Cookie use on MRCVSonline
We use cookies to ensure that we give you the best experience on our website. If you continue without changing your settings, we will assume that you are happy to receive all cookies.
If you would like to forward this story on to a friend, simply fill in the form below and click send.

Your friend's email:
Your email:
Your name:
 
 
Send Cancel

Novel approach to amoebic gill disease in salmon could benefit humans
Amoebic gill disease is a major disease of farmed Atlantic salmon.

Scientists to repurpose drugs used to treat human parasitic diseases.

Researchers at the University of Glasgow are developing a novel approach to the treatment of amoebic gill disease that could drive down the cost of drugs currently used to treat parasitic diseases in humans.

Caused by the parasite Neoparamoeba perurans, amoebic gill disease (AGD) is major disease of farmed Atrlantic salmon, resulting in severe economic losses across the world. The parasite causes proliferative gill disease, with symptoms including increased mucus on the gills, swollen tissue and breathing difficulties.

In the study, scientists propose to repurpose drugs used to treat human parasitic diseases, such as sleeping sickness, Chagas disease and leishmaniasis, to manage AGD in Atlantic salmon.

Using the University's 'drug discovery pipeline', researchers propose to test the potency of these drugs against Neoparamoeba perurans. The team will then test a candidate drug for activity against ADG in Atlantic salmon at a marine trial site in Ireland.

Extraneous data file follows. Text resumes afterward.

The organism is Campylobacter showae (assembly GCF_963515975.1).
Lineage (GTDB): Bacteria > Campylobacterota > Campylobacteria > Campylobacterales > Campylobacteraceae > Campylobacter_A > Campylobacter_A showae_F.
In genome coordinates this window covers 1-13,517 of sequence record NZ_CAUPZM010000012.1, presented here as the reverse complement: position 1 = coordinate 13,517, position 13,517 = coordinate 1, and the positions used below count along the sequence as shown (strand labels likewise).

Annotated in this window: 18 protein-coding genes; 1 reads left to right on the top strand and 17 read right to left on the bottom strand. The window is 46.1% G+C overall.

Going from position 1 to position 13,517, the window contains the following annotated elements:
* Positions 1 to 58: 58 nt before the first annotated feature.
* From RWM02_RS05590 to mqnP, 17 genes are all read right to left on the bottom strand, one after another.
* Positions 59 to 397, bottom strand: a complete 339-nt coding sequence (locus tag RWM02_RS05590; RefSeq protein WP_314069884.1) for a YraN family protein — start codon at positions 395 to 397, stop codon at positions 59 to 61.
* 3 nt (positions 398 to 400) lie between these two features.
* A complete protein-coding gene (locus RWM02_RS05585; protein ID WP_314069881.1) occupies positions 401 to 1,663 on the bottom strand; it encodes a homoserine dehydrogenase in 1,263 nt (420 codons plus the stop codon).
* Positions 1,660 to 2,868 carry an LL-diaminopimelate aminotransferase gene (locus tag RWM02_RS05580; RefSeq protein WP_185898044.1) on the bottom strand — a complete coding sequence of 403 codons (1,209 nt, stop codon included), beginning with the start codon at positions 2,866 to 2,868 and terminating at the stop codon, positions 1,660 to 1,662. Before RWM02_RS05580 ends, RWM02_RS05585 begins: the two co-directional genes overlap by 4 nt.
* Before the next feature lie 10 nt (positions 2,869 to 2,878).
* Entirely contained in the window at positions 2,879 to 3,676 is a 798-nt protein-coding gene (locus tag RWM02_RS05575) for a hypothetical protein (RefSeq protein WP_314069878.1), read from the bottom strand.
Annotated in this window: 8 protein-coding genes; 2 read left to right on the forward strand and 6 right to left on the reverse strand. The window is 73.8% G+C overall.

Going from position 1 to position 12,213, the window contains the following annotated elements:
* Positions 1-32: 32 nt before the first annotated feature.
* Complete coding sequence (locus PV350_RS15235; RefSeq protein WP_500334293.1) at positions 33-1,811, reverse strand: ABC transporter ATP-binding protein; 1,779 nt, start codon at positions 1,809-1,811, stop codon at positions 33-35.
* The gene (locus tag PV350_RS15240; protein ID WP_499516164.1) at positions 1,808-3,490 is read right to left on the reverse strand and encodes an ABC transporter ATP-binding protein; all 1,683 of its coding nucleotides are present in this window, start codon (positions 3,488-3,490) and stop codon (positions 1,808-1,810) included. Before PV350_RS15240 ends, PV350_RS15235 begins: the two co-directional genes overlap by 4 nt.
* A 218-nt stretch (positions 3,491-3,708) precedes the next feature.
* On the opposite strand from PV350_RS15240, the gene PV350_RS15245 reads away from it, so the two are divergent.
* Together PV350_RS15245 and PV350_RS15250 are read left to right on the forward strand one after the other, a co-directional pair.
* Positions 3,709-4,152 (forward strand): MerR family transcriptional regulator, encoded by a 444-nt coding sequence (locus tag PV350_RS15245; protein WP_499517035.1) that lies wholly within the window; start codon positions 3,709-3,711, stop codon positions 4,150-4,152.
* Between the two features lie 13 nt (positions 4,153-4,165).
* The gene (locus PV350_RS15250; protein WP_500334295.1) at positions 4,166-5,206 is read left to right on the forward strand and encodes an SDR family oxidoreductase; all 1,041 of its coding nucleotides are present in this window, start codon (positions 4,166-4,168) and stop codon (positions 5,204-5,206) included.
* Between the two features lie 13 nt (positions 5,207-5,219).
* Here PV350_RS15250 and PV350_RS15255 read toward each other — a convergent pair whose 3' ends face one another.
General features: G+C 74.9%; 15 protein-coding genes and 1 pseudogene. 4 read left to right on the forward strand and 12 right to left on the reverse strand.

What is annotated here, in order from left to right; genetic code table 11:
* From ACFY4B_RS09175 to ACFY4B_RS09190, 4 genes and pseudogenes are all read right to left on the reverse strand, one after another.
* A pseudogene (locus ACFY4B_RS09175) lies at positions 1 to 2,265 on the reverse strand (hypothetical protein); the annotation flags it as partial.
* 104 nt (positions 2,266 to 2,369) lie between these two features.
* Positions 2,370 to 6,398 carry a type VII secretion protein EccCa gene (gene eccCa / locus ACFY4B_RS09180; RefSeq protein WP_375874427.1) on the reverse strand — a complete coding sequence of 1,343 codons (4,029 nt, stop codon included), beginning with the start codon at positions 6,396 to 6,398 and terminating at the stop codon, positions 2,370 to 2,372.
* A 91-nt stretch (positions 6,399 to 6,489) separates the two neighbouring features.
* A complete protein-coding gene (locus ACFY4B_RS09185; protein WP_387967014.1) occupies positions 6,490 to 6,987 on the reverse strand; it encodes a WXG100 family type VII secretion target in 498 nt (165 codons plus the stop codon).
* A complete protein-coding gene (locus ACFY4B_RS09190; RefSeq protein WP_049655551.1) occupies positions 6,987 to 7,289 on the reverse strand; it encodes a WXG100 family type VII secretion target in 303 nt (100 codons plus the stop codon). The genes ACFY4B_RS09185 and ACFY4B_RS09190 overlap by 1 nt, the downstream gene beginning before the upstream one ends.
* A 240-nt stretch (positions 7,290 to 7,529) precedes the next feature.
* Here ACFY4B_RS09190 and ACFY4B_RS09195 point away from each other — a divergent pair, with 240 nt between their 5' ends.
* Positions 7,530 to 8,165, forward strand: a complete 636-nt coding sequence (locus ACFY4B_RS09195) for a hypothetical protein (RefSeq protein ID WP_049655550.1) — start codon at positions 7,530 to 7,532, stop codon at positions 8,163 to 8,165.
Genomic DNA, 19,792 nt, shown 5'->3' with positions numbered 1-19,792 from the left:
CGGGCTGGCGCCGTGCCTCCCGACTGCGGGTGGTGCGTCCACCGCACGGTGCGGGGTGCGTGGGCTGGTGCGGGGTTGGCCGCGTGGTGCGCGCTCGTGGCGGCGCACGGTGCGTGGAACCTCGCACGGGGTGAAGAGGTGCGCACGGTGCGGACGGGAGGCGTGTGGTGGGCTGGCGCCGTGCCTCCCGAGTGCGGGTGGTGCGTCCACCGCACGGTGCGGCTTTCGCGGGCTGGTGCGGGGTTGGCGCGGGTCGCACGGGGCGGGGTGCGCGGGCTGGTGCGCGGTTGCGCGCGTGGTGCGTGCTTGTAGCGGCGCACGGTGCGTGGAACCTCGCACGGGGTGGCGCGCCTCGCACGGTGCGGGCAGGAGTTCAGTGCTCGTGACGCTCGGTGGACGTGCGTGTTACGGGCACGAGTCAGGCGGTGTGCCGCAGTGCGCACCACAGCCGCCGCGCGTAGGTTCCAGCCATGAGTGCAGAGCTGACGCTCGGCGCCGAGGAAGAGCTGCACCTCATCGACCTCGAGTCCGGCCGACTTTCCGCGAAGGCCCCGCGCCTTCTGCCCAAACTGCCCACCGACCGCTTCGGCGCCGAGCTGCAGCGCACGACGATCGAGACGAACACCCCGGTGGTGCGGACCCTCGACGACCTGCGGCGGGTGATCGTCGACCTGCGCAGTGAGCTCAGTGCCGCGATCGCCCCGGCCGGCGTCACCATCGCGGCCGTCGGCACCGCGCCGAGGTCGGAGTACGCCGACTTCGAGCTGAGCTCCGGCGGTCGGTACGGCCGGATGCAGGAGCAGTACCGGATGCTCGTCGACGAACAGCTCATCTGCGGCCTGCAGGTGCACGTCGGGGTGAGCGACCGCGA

Researchers hope that by opening new markets for these drugs, it will drive down the cost of parasitic treatment in humans, particularly in the developing world where unaffordable healthcare can lead to millions of unnecessary deaths.

Study co-author Dr Martin Llewellyn, said: “This project is a great opportunity to understand some of the science behind symbiosis, develop a much-needed drug for salmon aquaculture and also hopefully have a beneficial impact on the treatment of diseases that impact the lives of hundreds of millions of people in the tropics.”

Funded by the BBSRC, the project will involve a collaboration with the Marine Institute, Ireland and Dalhousie University, Canada.

Become a member or log in to add this story to your CPD history

RCVS launches photo contest for Mental Health Awareness Week

News Story 1
 The RCVS Mind Matters Initiative (MMI) is holding a photo competition for Mental Health Awareness Week to highlight the link between the natural world and wellbeing.

Mental Health Awareness Week (10-16 May) aims to encourage people to talk about their mental health and reduce the stigma that can prevent people from seeking help. This year's theme is nature - notably the connection between the natural world and better mental health.

The RCVS is calling on aspiring photographers to submit a photo on this theme to Lisa Quigley, Mind Matters manager, at l.quigley@rcvs.org.uk with a short explanation about their submission and why nature improves their mental health and wellbeing.  

Click here for more...
News Shorts
WSAVA to host free webinar on illegal online puppy trade

The World Small Animal Veterinary Association (WSAVA) has announced a free webinar to update veterinary professionals across Europe about the illegal online puppy trade. Taking place on Tuesday, 25 May, the webinar will also discuss the importance of the new EU Animal Health Law to help prevent illegal pet sales and make sellers accountable for their actions.

WSAVA chair Dr Natasha Lee said: "Veterinary professionals regularly have to deal with the repercussions of illicit breeding and trading when presented with clinically ill and sometimes dying puppies and distraught owners. Our webinar will equip veterinarians in Europe with the knowledge to play their part in upholding the new legislation and to contribute to new solutions for regulating the online puppy trade."

For more details visit wsava.org